Dear Annie: I am retiring at the end of the week and am worried. I have been married for 27 years to my second husband. For the past 24, he has not once touched me, said "I love you" or displayed any affection. He is a good stepfather to my children and a wonderful grandfather, but there is absolutely nothing for me.
I am a very social person, but he is happy reading or working in our garden. When we do something together, it is invariably what he wants to do. We go where he wants to go and eat what he wants to eat.
I feel I have let life pass me by. My marriage vows said "until death do us part," so divorce is out of the question. Will I be able to find happiness in retirement? I'm dreading it. — Is There Hope for Me?
Dear Hope: Since divorce is not an option, please use your energy to carve out your own life within your marriage. Assert your independence and do some things just for yourself. Join a book club, choir, theater group or political organization. Volunteer your time at a children's hospital. Take a trip with friends. You also might find it beneficial to get some counseling, with or without your husband, to help you navigate the rest of your life in a way that brings you some type of happiness and satisfaction. It's not too late. Just take the first step.
Dear Annie: What happens if you invite your son's classmate to his birthday party, and the parent gives you a list of things he's not allowed to eat — not for health reasons, but for religious or moral ones, and the kid wants to eat them anyway?
For example, what if the family keeps kosher, but the kid wants the non-kosher hamburgers? Or the parents are strict vegans and don't want their child to eat anything with meat, milk or eggs, but the kid doesn't care and wants the hot dogs and birthday cake? Do I forcibly keep the child away from the unapproved food? Or do I say, "My house, my rules"? — Gary, Indiana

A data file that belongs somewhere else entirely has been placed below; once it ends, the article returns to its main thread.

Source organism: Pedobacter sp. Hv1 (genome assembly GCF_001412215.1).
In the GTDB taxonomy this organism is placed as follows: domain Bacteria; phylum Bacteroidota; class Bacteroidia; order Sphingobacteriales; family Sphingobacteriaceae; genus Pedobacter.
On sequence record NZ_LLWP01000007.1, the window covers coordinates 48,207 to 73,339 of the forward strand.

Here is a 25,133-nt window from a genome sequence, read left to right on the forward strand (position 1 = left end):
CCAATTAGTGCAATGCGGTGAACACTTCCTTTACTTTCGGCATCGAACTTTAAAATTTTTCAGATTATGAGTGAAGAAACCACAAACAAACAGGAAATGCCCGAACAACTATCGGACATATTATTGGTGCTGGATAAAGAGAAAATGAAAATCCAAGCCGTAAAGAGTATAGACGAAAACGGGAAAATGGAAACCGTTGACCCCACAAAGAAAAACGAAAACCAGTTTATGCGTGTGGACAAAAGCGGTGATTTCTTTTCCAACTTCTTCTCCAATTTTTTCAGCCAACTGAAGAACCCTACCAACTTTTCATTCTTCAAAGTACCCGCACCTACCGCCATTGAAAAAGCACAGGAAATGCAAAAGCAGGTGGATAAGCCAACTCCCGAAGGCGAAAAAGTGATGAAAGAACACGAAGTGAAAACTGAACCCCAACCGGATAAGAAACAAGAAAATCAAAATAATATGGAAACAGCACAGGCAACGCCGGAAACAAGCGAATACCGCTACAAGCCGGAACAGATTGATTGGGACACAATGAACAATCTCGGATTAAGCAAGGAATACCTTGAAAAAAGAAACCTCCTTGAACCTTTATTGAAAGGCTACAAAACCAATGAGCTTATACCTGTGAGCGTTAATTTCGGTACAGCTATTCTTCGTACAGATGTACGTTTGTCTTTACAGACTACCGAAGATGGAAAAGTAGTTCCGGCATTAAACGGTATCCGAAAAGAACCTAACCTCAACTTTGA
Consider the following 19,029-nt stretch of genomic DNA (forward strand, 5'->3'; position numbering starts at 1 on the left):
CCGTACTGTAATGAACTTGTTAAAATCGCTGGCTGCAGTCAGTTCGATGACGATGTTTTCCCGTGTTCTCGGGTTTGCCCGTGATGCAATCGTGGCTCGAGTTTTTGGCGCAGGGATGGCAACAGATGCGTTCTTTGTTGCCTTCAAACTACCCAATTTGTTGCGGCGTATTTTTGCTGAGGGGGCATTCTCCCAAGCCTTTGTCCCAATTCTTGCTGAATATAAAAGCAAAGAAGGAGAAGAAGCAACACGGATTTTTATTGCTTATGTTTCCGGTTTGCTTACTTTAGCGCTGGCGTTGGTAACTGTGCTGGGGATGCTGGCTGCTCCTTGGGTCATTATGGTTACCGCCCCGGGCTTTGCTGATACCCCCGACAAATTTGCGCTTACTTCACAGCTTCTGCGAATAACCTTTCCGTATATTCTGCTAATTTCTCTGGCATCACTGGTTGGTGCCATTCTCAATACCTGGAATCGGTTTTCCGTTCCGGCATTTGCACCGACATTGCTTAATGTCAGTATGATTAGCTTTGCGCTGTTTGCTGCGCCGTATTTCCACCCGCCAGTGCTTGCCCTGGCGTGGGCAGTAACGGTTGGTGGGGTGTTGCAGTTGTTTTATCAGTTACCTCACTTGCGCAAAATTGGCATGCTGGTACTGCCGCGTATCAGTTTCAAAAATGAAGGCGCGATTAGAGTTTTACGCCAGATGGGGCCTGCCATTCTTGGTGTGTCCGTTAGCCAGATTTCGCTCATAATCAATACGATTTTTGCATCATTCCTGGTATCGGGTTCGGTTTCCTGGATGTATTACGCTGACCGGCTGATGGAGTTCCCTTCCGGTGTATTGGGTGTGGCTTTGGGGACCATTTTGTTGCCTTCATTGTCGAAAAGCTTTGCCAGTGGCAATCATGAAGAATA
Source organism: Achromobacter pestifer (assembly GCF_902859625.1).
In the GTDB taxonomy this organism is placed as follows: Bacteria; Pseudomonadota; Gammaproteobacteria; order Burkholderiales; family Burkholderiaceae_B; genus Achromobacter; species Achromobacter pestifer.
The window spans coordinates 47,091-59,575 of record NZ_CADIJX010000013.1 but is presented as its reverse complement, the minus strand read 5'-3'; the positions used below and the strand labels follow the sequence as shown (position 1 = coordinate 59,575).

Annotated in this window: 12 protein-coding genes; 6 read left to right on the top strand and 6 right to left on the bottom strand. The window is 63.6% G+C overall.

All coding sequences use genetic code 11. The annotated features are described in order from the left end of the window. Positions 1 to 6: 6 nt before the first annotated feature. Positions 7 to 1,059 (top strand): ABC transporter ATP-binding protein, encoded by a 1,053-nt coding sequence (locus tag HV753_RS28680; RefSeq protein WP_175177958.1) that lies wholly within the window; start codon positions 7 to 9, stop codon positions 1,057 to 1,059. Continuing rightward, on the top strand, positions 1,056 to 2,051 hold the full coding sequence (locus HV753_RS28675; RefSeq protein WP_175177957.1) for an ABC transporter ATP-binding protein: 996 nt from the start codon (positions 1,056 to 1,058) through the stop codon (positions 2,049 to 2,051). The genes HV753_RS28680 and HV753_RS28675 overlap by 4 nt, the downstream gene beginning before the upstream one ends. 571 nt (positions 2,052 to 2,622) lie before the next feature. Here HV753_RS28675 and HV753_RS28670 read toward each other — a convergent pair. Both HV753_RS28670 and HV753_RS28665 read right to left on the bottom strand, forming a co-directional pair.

Dear Gary: We know it can be difficult when you feel you are catering to a wide swath of food restrictions, but the parents' rules apply. You must tell the child, "Sorry, but your parents said you aren't allowed to have that." Of course, it would be a kindness to serve something that all the kids can eat, and it's not as complicated as you might think. Ask the parents for assistance. And if you cannot accommodate the child's requirements, please inform the parents ahead of time. They may prefer to pack him his own food or not send him.
Dear Annie: This is in response to "Tired of Poor Customer Service." I have been in customer service for 30 years. I have been cussed at, threatened, had food thrown at me and worse, all the while with a smile on my face.
I love working with the public, but the public needs to remember that I am there to provide a service. I'm not your slave. I deserve to be treated with respect, the same as you. I don't respond well to rudeness and demands. I will help any way I can, but if I can't get you what you want, don't blame me, swear at me and tell me I'm stupid. It is not my fault that you lost your job, your marriage is failing, your car broke down or your dog died. I am sympathetic, but don't take it out on me.
I agree that customer service is becoming a thing of the past. But, dear customer, take a look at yourself as well. Would you want to be treated the way you have treated me? A smile, a kind gesture and a positive attitude go a long way on both sides of the counter. — Still Smiling in Indiana
This Classic Annie's Mailbox column was originally published in 2013. To find out more about Classic Annie's Mailbox and read features by other Creators Syndicate writers and cartoonists, visit Creators Syndicate at www.creators.com.